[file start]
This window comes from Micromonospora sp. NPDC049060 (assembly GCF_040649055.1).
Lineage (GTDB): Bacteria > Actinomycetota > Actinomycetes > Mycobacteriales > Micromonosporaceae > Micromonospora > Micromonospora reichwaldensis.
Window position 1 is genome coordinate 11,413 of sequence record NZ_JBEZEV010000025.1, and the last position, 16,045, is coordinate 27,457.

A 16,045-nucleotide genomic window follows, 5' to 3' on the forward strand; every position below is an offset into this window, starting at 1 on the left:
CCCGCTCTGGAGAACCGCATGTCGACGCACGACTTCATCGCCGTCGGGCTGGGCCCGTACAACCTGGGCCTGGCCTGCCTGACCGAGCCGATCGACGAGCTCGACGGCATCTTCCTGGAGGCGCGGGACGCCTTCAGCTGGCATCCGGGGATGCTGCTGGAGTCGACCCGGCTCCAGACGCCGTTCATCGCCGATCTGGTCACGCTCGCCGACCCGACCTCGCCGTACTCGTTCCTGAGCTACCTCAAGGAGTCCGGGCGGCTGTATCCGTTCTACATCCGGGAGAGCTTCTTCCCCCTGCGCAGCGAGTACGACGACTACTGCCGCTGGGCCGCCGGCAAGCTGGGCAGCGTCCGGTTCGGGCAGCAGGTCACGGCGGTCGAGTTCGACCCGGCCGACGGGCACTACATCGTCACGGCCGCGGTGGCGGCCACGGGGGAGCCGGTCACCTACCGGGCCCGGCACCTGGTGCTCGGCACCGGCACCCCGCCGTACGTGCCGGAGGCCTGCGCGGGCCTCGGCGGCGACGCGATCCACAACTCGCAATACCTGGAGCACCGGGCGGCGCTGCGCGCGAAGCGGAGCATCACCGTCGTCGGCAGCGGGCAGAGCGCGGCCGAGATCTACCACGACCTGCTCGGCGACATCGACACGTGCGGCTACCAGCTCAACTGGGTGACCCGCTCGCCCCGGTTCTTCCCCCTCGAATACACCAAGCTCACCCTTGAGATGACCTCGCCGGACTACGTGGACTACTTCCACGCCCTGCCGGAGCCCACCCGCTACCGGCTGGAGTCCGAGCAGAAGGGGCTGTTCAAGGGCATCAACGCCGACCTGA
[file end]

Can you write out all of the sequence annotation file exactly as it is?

This window comes from Micromonospora sp. NPDC049060 (assembly GCF_040649055.1).
Lineage (GTDB): Bacteria > Actinomycetota > Actinomycetes > Mycobacteriales > Micromonosporaceae > Micromonospora > Micromonospora reichwaldensis.
Window position 1 is genome coordinate 11,413 of sequence record NZ_JBEZEV010000025.1, and the last position, 16,045, is coordinate 27,457.

A 16,045-nucleotide genomic window follows, 5' to 3' on the forward strand; every position below is an offset into this window, starting at 1 on the left:
CCCGCTCTGGAGAACCGCATGTCGACGCACGACTTCATCGCCGTCGGGCTGGGCCCGTACAACCTGGGCCTGGCCTGCCTGACCGAGCCGATCGACGAGCTCGACGGCATCTTCCTGGAGGCGCGGGACGCCTTCAGCTGGCATCCGGGGATGCTGCTGGAGTCGACCCGGCTCCAGACGCCGTTCATCGCCGATCTGGTCACGCTCGCCGACCCGACCTCGCCGTACTCGTTCCTGAGCTACCTCAAGGAGTCCGGGCGGCTGTATCCGTTCTACATCCGGGAGAGCTTCTTCCCCCTGCGCAGCGAGTACGACGACTACTGCCGCTGGGCCGCCGGCAAGCTGGGCAGCGTCCGGTTCGGGCAGCAGGTCACGGCGGTCGAGTTCGACCCGGCCGACGGGCACTACATCGTCACGGCCGCGGTGGCGGCCACGGGGGAGCCGGTCACCTACCGGGCCCGGCACCTGGTGCTCGGCACCGGCACCCCGCCGTACGTGCCGGAGGCCTGCGCGGGCCTCGGCGGCGACGCGATCCACAACTCGCAATACCTGGAGCACCGGGCGGCGCTGCGCGCGAAGCGGAGCATCACCGTCGTCGGCAGCGGGCAGAGCGCGGCCGAGATCTACCACGACCTGCTCGGCGACATCGACACGTGCGGCTACCAGCTCAACTGGGTGACCCGCTCGCCCCGGTTCTTCCCCCTCGAATACACCAAGCTCACCCTTGAGATGACCTCGCCGGACTACGTGGACTACTTCCACGCCCTGCCGGAGCCCACCCGCTACCGGCTGGAGTCCGAGCAGAAGGGGCTGTTCAAGGGCATCAACGCCGACCTGA